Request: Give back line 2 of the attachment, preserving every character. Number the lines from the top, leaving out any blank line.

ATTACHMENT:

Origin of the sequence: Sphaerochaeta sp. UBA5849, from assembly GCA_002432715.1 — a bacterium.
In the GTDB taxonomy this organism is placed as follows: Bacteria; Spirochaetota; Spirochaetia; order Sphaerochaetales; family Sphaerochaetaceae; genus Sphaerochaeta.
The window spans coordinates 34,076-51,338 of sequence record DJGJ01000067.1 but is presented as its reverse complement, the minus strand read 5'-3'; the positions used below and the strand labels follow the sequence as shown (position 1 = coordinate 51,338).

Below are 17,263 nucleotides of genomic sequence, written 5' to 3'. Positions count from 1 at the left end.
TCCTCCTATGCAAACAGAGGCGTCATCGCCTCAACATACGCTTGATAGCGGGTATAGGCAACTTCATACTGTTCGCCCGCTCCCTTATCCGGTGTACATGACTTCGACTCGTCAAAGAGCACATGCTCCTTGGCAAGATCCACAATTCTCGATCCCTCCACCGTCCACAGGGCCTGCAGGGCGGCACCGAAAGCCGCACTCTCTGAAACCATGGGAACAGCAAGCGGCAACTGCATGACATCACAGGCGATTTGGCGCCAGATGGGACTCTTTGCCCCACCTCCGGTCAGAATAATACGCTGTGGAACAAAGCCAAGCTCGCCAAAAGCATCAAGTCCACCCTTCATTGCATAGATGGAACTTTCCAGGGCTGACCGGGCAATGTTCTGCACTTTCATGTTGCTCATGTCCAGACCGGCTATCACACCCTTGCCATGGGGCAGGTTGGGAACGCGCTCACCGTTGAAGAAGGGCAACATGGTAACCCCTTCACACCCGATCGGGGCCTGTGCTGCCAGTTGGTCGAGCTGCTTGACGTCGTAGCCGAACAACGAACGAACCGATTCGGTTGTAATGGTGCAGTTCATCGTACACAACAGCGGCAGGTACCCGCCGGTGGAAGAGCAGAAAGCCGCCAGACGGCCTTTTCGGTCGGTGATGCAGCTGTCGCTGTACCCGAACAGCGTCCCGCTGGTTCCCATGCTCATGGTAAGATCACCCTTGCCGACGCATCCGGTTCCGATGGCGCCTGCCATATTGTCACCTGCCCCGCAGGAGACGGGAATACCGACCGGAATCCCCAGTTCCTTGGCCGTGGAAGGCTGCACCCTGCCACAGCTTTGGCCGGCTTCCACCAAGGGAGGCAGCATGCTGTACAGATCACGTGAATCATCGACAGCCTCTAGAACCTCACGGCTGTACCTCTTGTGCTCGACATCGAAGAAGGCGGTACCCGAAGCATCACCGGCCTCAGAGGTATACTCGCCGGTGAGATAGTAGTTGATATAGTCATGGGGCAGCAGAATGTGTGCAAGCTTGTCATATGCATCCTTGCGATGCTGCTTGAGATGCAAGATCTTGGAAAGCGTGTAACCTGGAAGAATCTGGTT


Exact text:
In the GTDB taxonomy this organism is placed as follows: Bacteria; Spirochaetota; Spirochaetia; order Sphaerochaetales; family Sphaerochaetaceae; genus Sphaerochaeta.